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Subjects of drug trial relapse

091223_02
Drug users prepare heroin in Boeung Trabek in this file photo.

SOME drug users involved in a controversial detoxification programme have relapsed and started injecting illegal drugs again, a day after they were released from a clinical trial that authorities declared a success, officials said Tuesday.

The news comes amid continuing concerns over the programme, which authorities have pledged to expand, and its use of a little-known herbal medication called Bong Sen.

An official with the National Authority for Combating Drugs (NACD) confirmed that “some” of the 21 drug users involved had relapsed after their Monday release.

Neak Yuthea, director of the NACD’s Legislation, Education and Rehabilitation Department, acknowledged that crucial rehabilitation and integration supports necessary for successful treatment programmes are still lacking in the Kingdom. But he blamed the relapses on the communities to which the drug users were returned, not on the efficacy of the medication.

“What we worried about is that they may relapse because we returned them to meet their friends in their home communities,” Neak Yuthea said.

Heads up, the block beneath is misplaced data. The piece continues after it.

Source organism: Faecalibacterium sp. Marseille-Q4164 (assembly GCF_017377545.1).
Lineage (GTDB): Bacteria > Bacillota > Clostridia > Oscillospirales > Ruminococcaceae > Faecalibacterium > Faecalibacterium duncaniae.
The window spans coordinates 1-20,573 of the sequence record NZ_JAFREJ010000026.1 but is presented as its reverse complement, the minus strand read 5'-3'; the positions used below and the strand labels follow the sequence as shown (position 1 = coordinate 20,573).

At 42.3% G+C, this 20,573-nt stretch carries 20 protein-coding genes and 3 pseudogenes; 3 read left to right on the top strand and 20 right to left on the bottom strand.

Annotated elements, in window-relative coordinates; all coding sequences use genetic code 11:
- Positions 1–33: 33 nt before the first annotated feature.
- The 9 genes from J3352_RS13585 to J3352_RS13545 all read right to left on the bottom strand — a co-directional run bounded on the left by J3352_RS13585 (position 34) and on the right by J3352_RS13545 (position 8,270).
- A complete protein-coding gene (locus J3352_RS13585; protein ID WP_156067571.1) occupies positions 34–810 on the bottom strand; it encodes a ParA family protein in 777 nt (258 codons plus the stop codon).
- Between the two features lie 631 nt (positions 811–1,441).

Bong Sen “is a detoxification drug, so these people have only been detoxified”.

Neak Yuthea would not say how many people had relapsed, but he did say officials plan to check on drug users who had participated in the 10-day programme.

One man involved in the controversial programme said Tuesday that he started injecting heroin again the day after his release.

“I want to stop using drugs,” said the man, who asked not to be identified. “But I’m around so many people using drugs. That’s why I started again.”
Others who were also released Monday said they believed Bong Sen was effective.

“After 10 days, I didn’t think of injecting drugs,” said another man, who said he had not gone back to using drugs.

David Harding, the international coordinator for drugs programmes with the group Friends International, said he was surprised to hear drug users had been returned to areas where they would be surrounded by other users.

“That is a very, very big pressure on a person that is newly clean,” he said. “To simply place people back in exactly the locations where they were previously shows an extraordinary faith” in Bong Sen.

Health professionals expect drug users to relapse multiple times on the road to recovery, said Graham Shaw, technical officer on drug use with the World Health Organisation (WHO), whose organisation has expressed “concern” over the trial and warned of a lack of crucial follow-up care.

“Usually in the assessment of a new drug, you would monitor a person’s condition for up to 12 months on a regular basis to see just how effective the medication is,” Shaw said. “Doing it for seven days would not constitute an assessment of a new drug.”

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